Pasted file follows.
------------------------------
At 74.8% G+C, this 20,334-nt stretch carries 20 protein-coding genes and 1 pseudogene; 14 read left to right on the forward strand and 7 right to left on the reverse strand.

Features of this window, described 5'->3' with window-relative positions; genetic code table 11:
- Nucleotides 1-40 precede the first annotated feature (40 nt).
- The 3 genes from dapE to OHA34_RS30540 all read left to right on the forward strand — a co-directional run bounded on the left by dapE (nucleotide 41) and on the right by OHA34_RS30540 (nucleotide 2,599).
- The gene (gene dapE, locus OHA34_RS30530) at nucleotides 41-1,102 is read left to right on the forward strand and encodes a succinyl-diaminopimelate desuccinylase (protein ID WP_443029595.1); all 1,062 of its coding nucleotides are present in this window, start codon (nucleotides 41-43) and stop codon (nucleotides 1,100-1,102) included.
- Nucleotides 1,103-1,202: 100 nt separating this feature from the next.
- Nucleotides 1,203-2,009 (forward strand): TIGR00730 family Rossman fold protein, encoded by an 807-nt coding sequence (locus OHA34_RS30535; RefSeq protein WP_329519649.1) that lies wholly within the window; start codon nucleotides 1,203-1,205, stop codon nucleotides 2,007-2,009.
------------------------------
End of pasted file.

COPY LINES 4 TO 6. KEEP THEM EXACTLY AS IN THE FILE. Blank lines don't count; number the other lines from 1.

- The 3 genes from dapE to OHA34_RS30540 all read left to right on the forward strand — a co-directional run bounded on the left by dapE (nucleotide 41) and on the right by OHA34_RS30540 (nucleotide 2,599).
- The gene (gene dapE, locus OHA34_RS30530) at nucleotides 41-1,102 is read left to right on the forward strand and encodes a succinyl-diaminopimelate desuccinylase (protein ID WP_443029595.1); all 1,062 of its coding nucleotides are present in this window, start codon (nucleotides 41-43) and stop codon (nucleotides 1,100-1,102) included.
- Nucleotides 1,103-1,202: 100 nt separating this feature from the next.